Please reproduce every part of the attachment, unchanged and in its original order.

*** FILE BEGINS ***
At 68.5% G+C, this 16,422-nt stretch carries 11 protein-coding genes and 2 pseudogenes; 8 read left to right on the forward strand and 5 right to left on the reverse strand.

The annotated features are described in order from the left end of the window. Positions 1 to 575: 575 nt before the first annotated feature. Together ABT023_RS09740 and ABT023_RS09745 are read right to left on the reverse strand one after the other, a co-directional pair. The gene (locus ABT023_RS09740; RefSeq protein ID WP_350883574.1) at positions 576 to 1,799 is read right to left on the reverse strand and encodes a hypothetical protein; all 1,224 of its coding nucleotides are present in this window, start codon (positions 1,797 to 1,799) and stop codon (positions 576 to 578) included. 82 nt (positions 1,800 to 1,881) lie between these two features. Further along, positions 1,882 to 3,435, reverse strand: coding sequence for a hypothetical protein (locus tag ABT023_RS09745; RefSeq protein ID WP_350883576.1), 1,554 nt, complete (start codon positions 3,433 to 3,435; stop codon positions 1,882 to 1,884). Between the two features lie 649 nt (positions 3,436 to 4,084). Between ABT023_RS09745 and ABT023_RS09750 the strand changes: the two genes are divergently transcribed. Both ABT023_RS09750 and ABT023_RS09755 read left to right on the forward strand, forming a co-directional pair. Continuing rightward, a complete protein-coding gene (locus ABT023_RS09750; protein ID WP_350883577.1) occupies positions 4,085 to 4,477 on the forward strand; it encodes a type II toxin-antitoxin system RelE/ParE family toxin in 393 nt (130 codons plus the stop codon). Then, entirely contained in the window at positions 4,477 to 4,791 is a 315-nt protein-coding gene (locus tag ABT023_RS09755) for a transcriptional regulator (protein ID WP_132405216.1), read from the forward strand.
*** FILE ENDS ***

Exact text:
At 68.5% G+C, this 16,422-nt stretch carries 11 protein-coding genes and 2 pseudogenes; 8 read left to right on the forward strand and 5 right to left on the reverse strand.

The annotated features are described in order from the left end of the window. Positions 1 to 575: 575 nt before the first annotated feature. Together ABT023_RS09740 and ABT023_RS09745 are read right to left on the reverse strand one after the other, a co-directional pair. The gene (locus ABT023_RS09740; RefSeq protein ID WP_350883574.1) at positions 576 to 1,799 is read right to left on the reverse strand and encodes a hypothetical protein; all 1,224 of its coding nucleotides are present in this window, start codon (positions 1,797 to 1,799) and stop codon (positions 576 to 578) included. 82 nt (positions 1,800 to 1,881) lie between these two features. Further along, positions 1,882 to 3,435, reverse strand: coding sequence for a hypothetical protein (locus tag ABT023_RS09745; RefSeq protein ID WP_350883576.1), 1,554 nt, complete (start codon positions 3,433 to 3,435; stop codon positions 1,882 to 1,884). Between the two features lie 649 nt (positions 3,436 to 4,084). Between ABT023_RS09745 and ABT023_RS09750 the strand changes: the two genes are divergently transcribed. Both ABT023_RS09750 and ABT023_RS09755 read left to right on the forward strand, forming a co-directional pair. Continuing rightward, a complete protein-coding gene (locus ABT023_RS09750; protein ID WP_350883577.1) occupies positions 4,085 to 4,477 on the forward strand; it encodes a type II toxin-antitoxin system RelE/ParE family toxin in 393 nt (130 codons plus the stop codon). Then, entirely contained in the window at positions 4,477 to 4,791 is a 315-nt protein-coding gene (locus tag ABT023_RS09755) for a transcriptional regulator (protein ID WP_132405216.1), read from the forward strand.